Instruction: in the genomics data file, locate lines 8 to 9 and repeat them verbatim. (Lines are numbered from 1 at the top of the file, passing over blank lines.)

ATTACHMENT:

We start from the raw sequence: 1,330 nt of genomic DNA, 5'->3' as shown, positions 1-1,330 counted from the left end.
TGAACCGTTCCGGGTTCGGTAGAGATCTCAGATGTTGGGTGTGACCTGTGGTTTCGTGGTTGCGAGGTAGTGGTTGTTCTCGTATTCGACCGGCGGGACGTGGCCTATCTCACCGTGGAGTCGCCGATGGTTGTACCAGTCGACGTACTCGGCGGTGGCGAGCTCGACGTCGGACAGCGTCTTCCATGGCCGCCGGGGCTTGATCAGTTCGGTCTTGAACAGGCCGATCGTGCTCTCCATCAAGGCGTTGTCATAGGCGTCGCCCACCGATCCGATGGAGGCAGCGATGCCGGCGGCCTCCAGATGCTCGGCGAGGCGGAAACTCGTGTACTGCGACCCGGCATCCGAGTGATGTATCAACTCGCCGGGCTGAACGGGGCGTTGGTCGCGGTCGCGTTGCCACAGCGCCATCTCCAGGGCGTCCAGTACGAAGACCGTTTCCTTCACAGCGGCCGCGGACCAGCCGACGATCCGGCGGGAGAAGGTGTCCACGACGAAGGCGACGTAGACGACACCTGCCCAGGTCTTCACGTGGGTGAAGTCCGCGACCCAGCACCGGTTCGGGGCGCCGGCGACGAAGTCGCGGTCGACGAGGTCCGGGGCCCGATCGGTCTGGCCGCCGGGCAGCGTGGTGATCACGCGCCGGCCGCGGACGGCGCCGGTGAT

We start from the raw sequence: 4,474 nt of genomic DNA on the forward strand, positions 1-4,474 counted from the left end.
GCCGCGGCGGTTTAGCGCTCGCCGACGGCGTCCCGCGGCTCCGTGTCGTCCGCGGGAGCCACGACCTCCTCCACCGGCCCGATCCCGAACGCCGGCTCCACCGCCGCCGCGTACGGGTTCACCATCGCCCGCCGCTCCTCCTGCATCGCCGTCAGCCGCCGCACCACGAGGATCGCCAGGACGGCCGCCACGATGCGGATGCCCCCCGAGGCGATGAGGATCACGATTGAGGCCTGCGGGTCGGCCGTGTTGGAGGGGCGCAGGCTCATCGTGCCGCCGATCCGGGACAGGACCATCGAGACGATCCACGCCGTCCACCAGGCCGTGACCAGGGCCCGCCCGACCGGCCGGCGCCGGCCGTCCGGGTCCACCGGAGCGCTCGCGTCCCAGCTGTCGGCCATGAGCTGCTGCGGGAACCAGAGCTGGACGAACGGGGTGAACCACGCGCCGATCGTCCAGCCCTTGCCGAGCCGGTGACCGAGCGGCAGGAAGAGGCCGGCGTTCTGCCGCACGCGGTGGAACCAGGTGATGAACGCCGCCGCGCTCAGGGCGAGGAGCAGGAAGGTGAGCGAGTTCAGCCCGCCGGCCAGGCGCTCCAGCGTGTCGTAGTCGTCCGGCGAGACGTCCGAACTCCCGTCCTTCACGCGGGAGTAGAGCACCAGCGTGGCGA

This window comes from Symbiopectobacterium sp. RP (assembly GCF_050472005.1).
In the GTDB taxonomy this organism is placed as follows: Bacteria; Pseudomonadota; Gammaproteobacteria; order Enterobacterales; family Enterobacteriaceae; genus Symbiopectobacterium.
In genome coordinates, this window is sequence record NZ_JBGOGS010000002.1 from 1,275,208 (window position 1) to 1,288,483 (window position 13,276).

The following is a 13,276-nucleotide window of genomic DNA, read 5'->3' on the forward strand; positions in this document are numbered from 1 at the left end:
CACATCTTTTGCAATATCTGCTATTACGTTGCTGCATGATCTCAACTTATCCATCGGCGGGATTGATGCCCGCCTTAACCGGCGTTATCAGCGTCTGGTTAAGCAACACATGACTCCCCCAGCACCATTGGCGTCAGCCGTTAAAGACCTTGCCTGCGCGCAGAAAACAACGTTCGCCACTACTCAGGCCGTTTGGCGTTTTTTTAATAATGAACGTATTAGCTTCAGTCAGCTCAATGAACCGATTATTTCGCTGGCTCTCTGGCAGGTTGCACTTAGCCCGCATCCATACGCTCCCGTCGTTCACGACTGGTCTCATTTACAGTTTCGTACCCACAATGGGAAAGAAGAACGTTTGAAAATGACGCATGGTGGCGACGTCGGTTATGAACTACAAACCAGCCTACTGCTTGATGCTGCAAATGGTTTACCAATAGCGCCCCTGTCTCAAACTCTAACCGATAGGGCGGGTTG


The following is a 13,276-nucleotide window of genomic DNA, read 5'->3' on the forward strand; positions in this document are numbered from 1 at the left end:
CACATCTTTTGCAATATCTGCTATTACGTTGCTGCATGATCTCAACTTATCCATCGGCGGGATTGATGCCCGCCTTAACCGGCGTTATCAGCGTCTGGTTAAGCAACACATGACTCCCCCAGCACCATTGGCGTCAGCCGTTAAAGACCTTGCCTGCGCGCAGAAAACAACGTTCGCCACTACTCAGGCCGTTTGGCGTTTTTTTAATAATGAACGTATTAGCTTCAGTCAGCTCAATGAACCGATTATTTCGCTGGCTCTCTGGCAGGTTGCACTTAGCCCGCATCCATACGCTCCCGTCGTTCACGACTGGTCTCATTTACAGTTTCGTACCCACAATGGGAAAGAAGAACGTTTGAAAATGACGCATGGTGGCGACGTCGGTTATGAACTACAAACCAGCCTACTGCTTGATGCTGCAAATGGTTTACCAATAGCGCCCCTGTCTCAAACTCTAACCGATAGGGCGGGTTG